They teach us, protect us, sniff out contraband and identify cancer, alert us to impending medical seizures, rescue survivors and recover those that didn’t, guide the physically and mentally impaired, and, cliché or otherwise, love us unconditionally. In fact the earliest depictions of domesticated dogs aiding humans can be found dating back to Paleolithic times in the Lascaux caves of southwestern France and the Altamira cave in Spain. Why not have an official day–August 26th, National Dog Day–to celebrate these gifted, extraordinary animals!
Research shows dogs can learn to understand as many as 250 words from our vocabulary, and yet we have no idea what any of theirs mean. Dogs have been known to consciously throw themselves in front of cars to protect a wandering toddler, or to spend months at a specific point on the side of a highway where an owner has abandoned them, anticipating his return.
News accounts point to some who spend the rest of their lives mourning the loss of an owner, camped out for years at a gravesite where a burial was held, eschewing any semblance of warmth, shelter or even adequate food to remain close by. In 2011, a photo of a fallen Navy SEAL’s Labrador retriever went viral as the dog laid near his owner’s casket and refused to leave. The following year, a newspaper story told of a stray German shepherd who’d been rescued by a woman in San Donaci, Italy, now living outside a church. It was where he’d accompanied her each day to mass and where her funeral service had been held, which he’d attended. He is currently allowed in for mass and fed by the villagers.
So why are so many dogs homeless, abused, and neglected–regarded as used, disposable pieces of furniture and so much less? The Humane Society of the United States reports 3 to 4 million dogs (and cats) euthanized each year, roughly half of all animals entering a shelter.
National Dog Day is designated as a day to honor and rescue dogs from homelessness, starvation, and abuse. The following are just some of the things you can do to make the world a better, safer, happier place for these animals whose sole purpose on earth is to love:
Adopt: Open your heart and home to a homeless dog if you have a stable environment and the means to support him with proper food and veterinary care (there are many affordable pet insurance plans that can aid you in this process). Remember, dogs are social animals, so if you are gone eight or more hours a day and will need to leave her in a crate, or all alone in general, dog ownership may not be the right thing for you or the pet. There are options, however, such as doggy daycare centers or dog walkers who come in to provide an outlet for your dog.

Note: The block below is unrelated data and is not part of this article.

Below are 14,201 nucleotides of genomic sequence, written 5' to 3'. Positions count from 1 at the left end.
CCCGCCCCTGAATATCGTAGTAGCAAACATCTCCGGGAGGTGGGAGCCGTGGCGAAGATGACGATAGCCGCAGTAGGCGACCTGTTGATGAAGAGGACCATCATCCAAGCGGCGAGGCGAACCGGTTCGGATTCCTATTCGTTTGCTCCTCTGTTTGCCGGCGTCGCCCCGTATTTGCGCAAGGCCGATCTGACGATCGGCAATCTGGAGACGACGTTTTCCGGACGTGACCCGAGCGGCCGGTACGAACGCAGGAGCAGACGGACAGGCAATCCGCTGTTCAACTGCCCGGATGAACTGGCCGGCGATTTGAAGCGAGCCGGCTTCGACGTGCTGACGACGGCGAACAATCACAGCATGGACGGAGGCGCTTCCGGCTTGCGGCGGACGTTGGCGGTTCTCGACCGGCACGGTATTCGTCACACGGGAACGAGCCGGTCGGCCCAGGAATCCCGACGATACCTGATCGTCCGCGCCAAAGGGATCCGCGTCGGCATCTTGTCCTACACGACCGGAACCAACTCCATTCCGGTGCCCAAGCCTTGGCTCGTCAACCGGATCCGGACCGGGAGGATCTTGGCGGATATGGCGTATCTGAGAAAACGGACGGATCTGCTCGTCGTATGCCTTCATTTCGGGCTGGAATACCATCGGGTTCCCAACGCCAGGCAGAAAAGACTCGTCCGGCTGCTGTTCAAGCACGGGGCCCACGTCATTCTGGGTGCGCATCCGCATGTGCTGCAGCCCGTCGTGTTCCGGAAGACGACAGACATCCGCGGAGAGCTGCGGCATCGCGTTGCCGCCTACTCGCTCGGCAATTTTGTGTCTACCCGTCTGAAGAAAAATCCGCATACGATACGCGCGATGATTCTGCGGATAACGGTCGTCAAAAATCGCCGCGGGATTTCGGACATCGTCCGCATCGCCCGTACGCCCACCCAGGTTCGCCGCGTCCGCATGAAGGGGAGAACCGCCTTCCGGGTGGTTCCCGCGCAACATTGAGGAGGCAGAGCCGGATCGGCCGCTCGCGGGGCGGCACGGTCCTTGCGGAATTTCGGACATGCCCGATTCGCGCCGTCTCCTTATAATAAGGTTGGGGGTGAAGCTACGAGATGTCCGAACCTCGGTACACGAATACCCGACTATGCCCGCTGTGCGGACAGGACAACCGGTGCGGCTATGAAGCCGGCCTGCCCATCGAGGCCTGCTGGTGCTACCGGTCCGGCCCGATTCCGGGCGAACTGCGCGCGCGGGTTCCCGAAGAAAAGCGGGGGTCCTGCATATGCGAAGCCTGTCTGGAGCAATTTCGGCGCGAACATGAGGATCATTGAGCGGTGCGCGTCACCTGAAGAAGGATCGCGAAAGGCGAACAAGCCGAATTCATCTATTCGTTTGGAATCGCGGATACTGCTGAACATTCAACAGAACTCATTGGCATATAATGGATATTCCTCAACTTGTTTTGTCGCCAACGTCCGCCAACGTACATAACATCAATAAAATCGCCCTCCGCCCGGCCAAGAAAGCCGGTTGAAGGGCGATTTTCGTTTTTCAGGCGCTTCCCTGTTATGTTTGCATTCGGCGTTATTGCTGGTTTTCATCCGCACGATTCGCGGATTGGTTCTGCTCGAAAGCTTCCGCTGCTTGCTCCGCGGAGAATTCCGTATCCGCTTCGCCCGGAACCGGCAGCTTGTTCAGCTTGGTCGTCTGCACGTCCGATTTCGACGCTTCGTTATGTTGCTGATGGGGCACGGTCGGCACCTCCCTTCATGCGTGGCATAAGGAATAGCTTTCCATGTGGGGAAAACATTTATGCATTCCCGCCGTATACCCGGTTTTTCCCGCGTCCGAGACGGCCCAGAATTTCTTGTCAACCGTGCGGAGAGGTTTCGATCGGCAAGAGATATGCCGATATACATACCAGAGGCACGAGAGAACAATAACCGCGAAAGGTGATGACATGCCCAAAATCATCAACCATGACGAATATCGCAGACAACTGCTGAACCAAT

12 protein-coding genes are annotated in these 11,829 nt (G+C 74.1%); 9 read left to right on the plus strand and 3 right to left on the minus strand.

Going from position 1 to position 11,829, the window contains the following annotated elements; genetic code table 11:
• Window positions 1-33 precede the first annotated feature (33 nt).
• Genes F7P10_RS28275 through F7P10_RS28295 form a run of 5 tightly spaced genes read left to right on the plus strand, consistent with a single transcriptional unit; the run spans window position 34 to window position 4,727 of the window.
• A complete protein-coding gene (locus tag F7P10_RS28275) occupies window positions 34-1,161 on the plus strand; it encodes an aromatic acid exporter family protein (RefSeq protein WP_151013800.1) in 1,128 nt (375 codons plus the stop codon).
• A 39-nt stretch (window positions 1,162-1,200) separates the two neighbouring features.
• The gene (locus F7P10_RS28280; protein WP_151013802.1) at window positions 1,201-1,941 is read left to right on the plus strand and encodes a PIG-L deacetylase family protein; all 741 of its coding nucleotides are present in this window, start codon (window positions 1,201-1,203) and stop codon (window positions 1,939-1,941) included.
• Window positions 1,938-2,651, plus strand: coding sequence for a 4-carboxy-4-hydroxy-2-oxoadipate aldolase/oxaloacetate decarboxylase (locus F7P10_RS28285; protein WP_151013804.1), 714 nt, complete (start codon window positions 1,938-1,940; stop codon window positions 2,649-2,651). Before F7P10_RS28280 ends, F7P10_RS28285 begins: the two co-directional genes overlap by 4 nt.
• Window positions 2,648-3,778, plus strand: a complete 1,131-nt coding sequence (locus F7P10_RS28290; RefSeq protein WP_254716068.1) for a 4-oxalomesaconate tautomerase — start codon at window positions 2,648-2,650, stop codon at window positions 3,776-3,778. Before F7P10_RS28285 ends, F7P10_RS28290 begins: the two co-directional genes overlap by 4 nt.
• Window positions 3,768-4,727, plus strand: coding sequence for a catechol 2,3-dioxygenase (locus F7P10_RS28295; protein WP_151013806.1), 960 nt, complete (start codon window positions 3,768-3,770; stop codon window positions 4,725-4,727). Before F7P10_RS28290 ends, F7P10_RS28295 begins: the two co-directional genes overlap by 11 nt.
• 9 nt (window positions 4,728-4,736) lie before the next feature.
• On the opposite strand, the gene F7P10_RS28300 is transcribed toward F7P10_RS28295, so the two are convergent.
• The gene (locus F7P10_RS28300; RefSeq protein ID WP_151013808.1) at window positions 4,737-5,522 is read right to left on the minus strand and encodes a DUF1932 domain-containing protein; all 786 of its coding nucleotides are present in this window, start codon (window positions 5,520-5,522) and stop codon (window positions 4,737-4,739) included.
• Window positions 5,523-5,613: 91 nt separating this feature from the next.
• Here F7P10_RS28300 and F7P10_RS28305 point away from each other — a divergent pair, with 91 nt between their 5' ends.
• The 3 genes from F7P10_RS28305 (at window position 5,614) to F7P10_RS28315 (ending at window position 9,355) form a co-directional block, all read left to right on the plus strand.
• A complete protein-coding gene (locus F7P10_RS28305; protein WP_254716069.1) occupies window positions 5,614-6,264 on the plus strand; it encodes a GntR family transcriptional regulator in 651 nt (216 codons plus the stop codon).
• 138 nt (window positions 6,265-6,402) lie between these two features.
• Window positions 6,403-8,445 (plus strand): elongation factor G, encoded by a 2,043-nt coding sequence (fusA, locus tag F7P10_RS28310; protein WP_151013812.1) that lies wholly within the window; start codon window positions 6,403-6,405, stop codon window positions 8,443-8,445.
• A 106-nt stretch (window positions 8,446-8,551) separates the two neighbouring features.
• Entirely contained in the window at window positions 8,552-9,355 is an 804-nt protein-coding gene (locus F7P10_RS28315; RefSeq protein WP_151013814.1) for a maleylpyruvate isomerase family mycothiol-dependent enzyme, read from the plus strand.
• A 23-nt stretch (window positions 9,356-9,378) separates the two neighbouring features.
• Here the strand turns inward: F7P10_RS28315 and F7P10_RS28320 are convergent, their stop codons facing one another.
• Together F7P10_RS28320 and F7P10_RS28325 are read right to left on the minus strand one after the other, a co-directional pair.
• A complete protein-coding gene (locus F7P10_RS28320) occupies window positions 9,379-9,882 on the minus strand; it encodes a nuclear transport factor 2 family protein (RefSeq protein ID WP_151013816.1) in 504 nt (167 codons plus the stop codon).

Foster: If long term pet ownership is not possible for you, rescue organizations need your help to provide temporary, loving homes to dogs in transition.
Volunteer: Shelters and rescue organizations desperately need your help feeding, walking, cleaning, and/or in outreach efforts–doing your part to educate the public on spaying/neutering and responsible dog ownership.
Report Abuse and Neglect: If you observe an animal in distress, immediately report the incident to your local animal control officer or police. You have the option to remain anonymous if you choose, but an animal cannot speak up and depends on you so your actions may be critical.
Advocate: Investigate pending legislation to change the laws that protect dogs in general and the insufferable conditions of puppy mills. Find out how you can help make change happen. A recent puppy mill invasion by the HSUS revealed dogs in unfathomable pain, starvation, and suffering, at least one of which whose cage had not been opened in so many years it had rusted shut.
Rehoming precautions: If circumstances change in your life and you have a pet you need to rehome, take extra time and numerous precautions. Experts recommend first trying to place your dog through community connections like posting notices in vet offices, churches, assisted living facilities that allow pets, etc.
Placing an ad? Authorities advise that you not necessarily take what respondents tell you at face value, asking for character references (vet; employer; landlord). If someone is serious about acquiring your dog for the right reasons, they will be happy to provide them.
Take care to visit the home of any prospective owner to make sure the environment is safe, comfortable, that the dog will not be chained outside day and night, and family members are old enough and knowledgeable about handling an animal. Each year, many dogs are euthanized, labeled “dangerous,” just because an unsupervised baby or small child inadvertently caused some pain and the animal may have nipped to defend herself–a purely instinctive response (wouldn’t you defend yourself from someone inflicting pain?).
Always check references, especially calling the prospective owner’s vet to make sure whoever is about to take possession of your dog has a reputation as a responsible and caring owner. In Maine, in 2011, a respondent to a craigslist posting for a dog claimed to have worked for the local humane society. The owners never called to confirm this, gave him the dog, and weeks later both he and the dog disappeared. A subsequent investigation by law enforcement revealed the new owner had never worked for the humane society, had a dubious reputation in the dog fighting world, and the situation ended tragically.
Though National Dog Day is on August 26th, it’s important to look out for our canine friends every day of the year. As highly intelligent, sentient creatures, they are known to love and understand us, but they cannot speak for themselves.